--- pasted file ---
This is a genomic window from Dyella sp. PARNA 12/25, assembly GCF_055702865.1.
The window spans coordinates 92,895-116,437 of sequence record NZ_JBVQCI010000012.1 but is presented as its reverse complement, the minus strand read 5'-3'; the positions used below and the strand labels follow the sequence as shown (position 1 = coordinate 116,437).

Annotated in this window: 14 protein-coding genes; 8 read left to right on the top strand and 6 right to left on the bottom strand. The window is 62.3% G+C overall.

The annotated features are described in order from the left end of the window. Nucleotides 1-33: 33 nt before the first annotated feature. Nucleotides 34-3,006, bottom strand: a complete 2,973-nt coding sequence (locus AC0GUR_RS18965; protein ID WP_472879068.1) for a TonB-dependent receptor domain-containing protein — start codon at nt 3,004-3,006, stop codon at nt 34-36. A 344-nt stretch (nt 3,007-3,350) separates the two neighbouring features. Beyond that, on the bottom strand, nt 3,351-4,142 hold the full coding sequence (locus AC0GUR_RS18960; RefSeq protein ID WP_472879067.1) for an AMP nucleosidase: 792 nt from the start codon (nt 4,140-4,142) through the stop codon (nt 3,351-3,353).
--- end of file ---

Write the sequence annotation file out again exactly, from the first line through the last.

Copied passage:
This is a genomic window from Dyella sp. PARNA 12/25, assembly GCF_055702865.1.
The window spans coordinates 92,895-116,437 of sequence record NZ_JBVQCI010000012.1 but is presented as its reverse complement, the minus strand read 5'-3'; the positions used below and the strand labels follow the sequence as shown (position 1 = coordinate 116,437).

Annotated in this window: 14 protein-coding genes; 8 read left to right on the top strand and 6 right to left on the bottom strand. The window is 62.3% G+C overall.

The annotated features are described in order from the left end of the window. Nucleotides 1-33: 33 nt before the first annotated feature. Nucleotides 34-3,006, bottom strand: a complete 2,973-nt coding sequence (locus AC0GUR_RS18965; protein ID WP_472879068.1) for a TonB-dependent receptor domain-containing protein — start codon at nt 3,004-3,006, stop codon at nt 34-36. A 344-nt stretch (nt 3,007-3,350) separates the two neighbouring features. Beyond that, on the bottom strand, nt 3,351-4,142 hold the full coding sequence (locus AC0GUR_RS18960; RefSeq protein ID WP_472879067.1) for an AMP nucleosidase: 792 nt from the start codon (nt 4,140-4,142) through the stop codon (nt 3,351-3,353).